How fed­eral cops missed their mo­ment to stop Cur­tis Cheng’s mur­der

The Sunday Telegraph (Sydney) - - OPINION | OURS & YOURS - PAUL TOOHEY

FOR any­one who thinks the ju­di­ciary too sym­pa­thetic to of­fend­ers, take com­fort in the re­marks of NSW Supreme Court Jus­tice Peter John­son, who on Thurs­day put Ra­ban Alou away for 33 years for sup­ply­ing the gun that killed po­lice worker Cur­tis Cheng.

Yet hang­ing in the periphery of the judge’s un­com­pro­mis­ing sen­tence are the phan­toms of the Aus­tralian Fed­eral Po­lice, who had Alou un­der blan­ket sur­veil­lance in the lead-up to Cheng’s 2015 ex­e­cu­tion. The AFP’s de­ci­sion to stand back, even though they were mon­i­tor­ing real-time con­ver­sa­tions be­tween Alou and oth­ers, and used drones to ob­serve a meet­ing in which Alou re­ceived the gun, ap­pears a tragic — if un­der­stand­able — mis­judg­ment.

At the time, the AFP knew al­most noth­ing about Farhad and his sis­ter, Shadi Mo­ham­mad, 21, who is blamed for her brother’s rad­i­cal­i­sa­tion. She flew out to Turkey the day be­fore the killing, fully aware of what was to hap­pen. She was not stopped from leav­ing be­cause she wasn’t in their sights.

But they knew plenty about Alou, hav­ing fit­ted a lis­ten­ing de­vice in his ve­hi­cle.

The AFP was mon­i­tor­ing Alou on a me­nac­ing pro-ISIS What­sapp fo­rum, and they knew he’d been try­ing (un­suc­cess­fully) to get some­one to make him an IS flag, no doubt to dis­play in an at­tack.

They were also aware Alou was try­ing to get a gun. He and oth­ers — in­clud­ing Talal Alamed­dine, 25, who had been sub­ject to a firearms pro­hi­bi­tion or­der — were in reg­u­lar dis­cus­sion. It was clear an event was im­mi­nent.

On Oc­to­ber 1, the day be-

fore the mur­der, Alou was ex­chang­ing rad­i­cal mes­sages and push­ing hard to get a gun.

On the morn­ing of Oc­to­ber 2, Alou was heard telling his wife Sharna Perger (they had mar­ried re­cently in an Is­lamic cer­e­mony but did not live to­gether): “It’s got to be done”; and “what­ever I do [Al­lah] will ac­cept it”. At 1.36pm, of­fi­cers heard Alamed­dine — who has pleaded guilty to sup­ply­ing the gun and is cur­rently fac­ing sen­tence — telling Alou: “I brang the 30 cal bro”.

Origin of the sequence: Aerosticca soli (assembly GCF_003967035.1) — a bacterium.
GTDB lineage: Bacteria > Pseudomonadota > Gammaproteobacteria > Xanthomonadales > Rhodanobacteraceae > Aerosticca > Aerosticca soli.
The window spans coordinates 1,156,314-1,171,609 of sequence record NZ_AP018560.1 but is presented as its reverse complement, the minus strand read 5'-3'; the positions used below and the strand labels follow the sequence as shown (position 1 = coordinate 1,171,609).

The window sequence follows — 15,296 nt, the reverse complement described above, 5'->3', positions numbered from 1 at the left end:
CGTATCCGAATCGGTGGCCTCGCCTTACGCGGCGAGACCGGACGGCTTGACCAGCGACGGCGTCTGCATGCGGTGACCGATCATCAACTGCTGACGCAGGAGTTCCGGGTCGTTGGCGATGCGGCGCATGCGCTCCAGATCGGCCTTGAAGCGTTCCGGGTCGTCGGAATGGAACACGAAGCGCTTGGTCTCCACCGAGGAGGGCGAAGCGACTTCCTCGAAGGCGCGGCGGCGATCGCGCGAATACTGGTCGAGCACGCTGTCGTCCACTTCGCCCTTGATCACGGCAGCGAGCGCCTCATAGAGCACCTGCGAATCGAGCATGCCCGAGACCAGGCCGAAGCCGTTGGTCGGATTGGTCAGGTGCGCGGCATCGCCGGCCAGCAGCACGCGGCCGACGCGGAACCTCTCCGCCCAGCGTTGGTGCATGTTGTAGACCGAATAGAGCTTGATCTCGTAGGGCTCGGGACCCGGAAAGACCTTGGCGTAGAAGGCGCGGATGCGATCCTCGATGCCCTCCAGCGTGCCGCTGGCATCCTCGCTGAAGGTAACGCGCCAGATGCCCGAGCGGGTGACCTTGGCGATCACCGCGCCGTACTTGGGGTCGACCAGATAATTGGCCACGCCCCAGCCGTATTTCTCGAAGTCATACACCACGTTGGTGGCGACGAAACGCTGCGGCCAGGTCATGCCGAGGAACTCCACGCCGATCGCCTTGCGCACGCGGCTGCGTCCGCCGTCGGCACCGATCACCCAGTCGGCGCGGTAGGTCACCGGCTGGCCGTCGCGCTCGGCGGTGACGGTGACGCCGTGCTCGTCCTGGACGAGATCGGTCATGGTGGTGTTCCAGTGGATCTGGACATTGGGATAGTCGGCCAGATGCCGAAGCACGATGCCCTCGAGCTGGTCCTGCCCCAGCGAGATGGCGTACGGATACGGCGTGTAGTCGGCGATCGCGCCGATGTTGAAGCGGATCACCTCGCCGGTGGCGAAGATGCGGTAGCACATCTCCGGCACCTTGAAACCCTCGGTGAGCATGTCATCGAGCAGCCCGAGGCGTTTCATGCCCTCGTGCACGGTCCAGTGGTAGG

Alou and Alamed­dine met, en­gaged in con­ver­sa­tions and were seen in a num­ber of switches, per­haps to throw off sur­veil­lance, but which the judge said “in­volved the sup­ply of the Smith & Wes­son .38”.

Alou was also heard at this time talk­ing to another (un­named) per­son on the phone: “You know I told you when he’s go­ing to ‘thing’, did I tell you where [in­dis­tinct]. But it will af­fect, the brother, Parra, af­fect the masjid [mosque], mine, it will af­fect me…” Still, author­i­ties held back. At 3.05pm, Alou met Farhad and oth­ers at the Par­ra­matta Mosque. At 3.48pm, Alou went to his car, got the gun and handed it to Farhad in the fe­male prayer room.

It is un­der­stood from some­one close to the case that the han­dover of the gun by was not seen live by the AFP, but gleaned af­ter­wards from CCTV. Farhad then walked to po­lice HQ and killed Cheng.

The sur­veil­lance of­fi­cers knew Alou was in pos­ses­sion of a weapon but, given his ac­tiv­i­ties, it is pos­si­ble to spec­u­late what hap­pened: they thought Alou him­self was to con­duct an at­tack, and were ready to jump on him.

What they didn’t know was that Alou — along with Farhad’s sis­ter Shadi, later killed in a drone strike in Syria — had been in­doc­tri­nat­ing Farhad to kill a po­lice of­fi­cer.

On the morn­ing of the mur­der, Alou spent two hours in the mosque talk­ing in Farhad’s ear, pre­par­ing him to kill and be killed. The judge said Alou was “pre­pared to ex­ploit a young per­son as the per­pe­tra­tor of a ter­ror­ist act in the knowl­edge that it was planned to kill a per­son or per­sons in the street, and that there was ev­ery prospect that Farhad Mo­ham­mad him­self would die, as in­deed hap­pened.”

And he had words for Alou’s ac­com­plice, the dead Shadi, say­ing de­cent peo­ple would strug­gle “to un­der­stand the twisted and evil minds at work where a 21-year-old woman is pre­pared to have her 15-year-old brother com­mit a homi­ci­dal atroc­ity in the likely knowl­edge that he would be cap­tured or die in the process.

“Acts and thoughts of this type are the an­tithe­sis of civilised re­li­gious be­liefs in a mod­ern demo­cratic so­ci­ety such as Aus­tralia.”

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